• The International Syria Support Group, co-chaired by the U.S. and Russia, aims to reinstate a ceasefire when it reconvenes today in Vienna. Meanwhile, the U.S. must continue its life-saving assistance and support financing for job creation and government services in refugee host countries.

“In the absence of concerted action, we risk a new generation of youth without hope and potentially poised to continue cycles of conflict,” she said in written remarks submitted alongside her verbal testimony. “Instead it is imperative to focus on programs that enable youth to have opportunities, be heard and have a chance to contribute to a more hopeful future.”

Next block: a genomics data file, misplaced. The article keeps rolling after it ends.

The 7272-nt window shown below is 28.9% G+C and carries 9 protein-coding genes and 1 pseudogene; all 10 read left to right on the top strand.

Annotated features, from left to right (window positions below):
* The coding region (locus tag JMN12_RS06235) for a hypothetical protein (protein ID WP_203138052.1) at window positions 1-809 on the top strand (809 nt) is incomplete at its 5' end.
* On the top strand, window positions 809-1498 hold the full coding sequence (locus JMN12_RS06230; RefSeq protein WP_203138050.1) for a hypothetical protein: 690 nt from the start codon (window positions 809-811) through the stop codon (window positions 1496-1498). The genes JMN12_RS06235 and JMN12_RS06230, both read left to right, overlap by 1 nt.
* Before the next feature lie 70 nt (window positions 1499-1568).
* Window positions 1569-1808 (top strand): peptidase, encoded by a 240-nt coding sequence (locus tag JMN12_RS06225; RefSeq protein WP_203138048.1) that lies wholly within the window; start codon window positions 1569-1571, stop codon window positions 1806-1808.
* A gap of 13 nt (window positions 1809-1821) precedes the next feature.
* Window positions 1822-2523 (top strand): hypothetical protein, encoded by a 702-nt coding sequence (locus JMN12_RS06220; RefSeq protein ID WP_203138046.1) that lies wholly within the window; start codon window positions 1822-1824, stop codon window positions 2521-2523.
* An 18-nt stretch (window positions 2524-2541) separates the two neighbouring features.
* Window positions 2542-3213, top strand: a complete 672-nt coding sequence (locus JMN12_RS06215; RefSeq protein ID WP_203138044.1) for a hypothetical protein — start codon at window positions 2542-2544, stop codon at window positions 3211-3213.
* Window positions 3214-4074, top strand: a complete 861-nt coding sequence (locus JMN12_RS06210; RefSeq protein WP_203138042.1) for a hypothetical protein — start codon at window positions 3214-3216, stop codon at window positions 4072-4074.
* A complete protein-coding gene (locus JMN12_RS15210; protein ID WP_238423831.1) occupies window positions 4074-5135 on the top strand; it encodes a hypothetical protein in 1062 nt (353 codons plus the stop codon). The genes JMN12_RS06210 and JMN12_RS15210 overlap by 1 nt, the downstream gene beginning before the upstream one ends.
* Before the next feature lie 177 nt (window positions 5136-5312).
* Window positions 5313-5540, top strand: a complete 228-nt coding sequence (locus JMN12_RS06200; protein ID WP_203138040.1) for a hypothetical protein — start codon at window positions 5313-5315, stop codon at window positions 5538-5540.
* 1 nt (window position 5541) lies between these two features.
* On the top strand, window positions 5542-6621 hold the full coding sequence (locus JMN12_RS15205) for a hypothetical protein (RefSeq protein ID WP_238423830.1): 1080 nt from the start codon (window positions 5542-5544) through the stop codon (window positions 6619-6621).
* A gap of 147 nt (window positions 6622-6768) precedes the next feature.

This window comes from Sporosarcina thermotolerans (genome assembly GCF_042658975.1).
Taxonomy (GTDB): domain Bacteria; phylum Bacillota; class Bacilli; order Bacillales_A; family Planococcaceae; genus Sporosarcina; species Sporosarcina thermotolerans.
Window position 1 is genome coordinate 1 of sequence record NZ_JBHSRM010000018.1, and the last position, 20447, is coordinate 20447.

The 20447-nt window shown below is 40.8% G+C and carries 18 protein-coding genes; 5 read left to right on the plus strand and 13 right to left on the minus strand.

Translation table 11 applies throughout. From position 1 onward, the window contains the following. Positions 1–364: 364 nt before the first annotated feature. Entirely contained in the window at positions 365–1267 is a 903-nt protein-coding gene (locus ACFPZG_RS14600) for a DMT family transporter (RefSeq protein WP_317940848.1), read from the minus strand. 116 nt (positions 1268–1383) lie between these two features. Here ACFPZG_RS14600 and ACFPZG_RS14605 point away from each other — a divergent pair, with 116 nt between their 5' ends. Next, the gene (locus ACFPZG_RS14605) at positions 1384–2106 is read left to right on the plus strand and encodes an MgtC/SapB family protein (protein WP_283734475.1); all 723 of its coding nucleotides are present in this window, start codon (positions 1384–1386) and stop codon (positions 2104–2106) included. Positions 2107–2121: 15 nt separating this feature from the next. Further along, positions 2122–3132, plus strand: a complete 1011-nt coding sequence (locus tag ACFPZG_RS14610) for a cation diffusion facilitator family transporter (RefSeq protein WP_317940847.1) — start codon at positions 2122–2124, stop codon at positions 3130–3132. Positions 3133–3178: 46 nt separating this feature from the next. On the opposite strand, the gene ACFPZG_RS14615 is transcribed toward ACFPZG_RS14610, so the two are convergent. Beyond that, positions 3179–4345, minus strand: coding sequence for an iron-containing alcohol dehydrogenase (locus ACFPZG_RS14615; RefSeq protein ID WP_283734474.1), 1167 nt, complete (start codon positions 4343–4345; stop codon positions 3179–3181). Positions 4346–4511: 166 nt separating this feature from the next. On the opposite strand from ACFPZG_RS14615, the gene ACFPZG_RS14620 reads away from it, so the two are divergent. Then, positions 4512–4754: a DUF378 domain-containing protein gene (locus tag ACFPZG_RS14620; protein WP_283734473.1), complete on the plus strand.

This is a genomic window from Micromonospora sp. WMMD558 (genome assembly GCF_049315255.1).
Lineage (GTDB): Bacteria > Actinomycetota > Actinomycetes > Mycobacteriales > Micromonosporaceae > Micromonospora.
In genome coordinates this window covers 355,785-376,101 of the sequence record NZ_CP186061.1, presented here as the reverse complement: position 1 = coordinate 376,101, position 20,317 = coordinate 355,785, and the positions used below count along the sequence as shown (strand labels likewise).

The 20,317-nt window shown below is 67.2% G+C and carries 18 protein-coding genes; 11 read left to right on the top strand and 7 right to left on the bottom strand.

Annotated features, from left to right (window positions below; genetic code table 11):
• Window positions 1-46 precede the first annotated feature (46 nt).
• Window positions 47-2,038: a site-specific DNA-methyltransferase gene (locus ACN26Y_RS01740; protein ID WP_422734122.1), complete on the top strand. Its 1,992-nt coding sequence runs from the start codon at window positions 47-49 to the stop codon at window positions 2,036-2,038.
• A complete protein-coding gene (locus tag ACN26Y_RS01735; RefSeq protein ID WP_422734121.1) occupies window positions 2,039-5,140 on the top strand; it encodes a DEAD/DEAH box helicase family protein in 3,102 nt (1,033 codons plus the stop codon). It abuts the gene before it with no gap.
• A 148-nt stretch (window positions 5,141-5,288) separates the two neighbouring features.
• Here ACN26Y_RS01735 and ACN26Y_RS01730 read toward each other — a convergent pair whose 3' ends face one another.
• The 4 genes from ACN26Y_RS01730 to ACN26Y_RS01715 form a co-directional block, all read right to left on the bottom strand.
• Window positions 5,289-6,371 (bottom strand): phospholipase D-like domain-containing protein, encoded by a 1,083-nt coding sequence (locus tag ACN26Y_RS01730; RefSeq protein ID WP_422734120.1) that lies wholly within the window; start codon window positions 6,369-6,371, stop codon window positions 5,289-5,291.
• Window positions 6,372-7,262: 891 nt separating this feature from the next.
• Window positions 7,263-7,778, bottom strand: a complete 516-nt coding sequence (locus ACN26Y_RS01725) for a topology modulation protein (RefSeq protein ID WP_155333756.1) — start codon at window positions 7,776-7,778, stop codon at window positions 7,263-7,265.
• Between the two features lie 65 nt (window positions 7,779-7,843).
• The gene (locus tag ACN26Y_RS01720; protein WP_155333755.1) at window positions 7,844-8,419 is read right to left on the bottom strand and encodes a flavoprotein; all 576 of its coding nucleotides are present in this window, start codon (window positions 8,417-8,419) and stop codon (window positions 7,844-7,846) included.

Lindborg also testified before the committee in September on the Middle East humanitarian crisis and submitted testimony last month to a Senate appropriations subcommittee on “The Causes and Consequences of Violent Extremism and the Role of Foreign Assistance.”

Related Publications

Iran and Israel Are Racing Toward Confrontation in Syria

Iran and Israel Are Racing Toward Confrontation in Syria

Monday, May 21, 2018

By: USIP Staff; Mona Yacoubian

Ties between Tehran and Damascus have been close since the 1979 revolution, but the relationship deepened after Syria’s civil war erupted in 2011. With the Assad regime’s survival at stake, Tehran doubled down on its support, providing critical military assistance—fighters and strategists—and economic aid estimated to be in the hundreds of millions of dollars.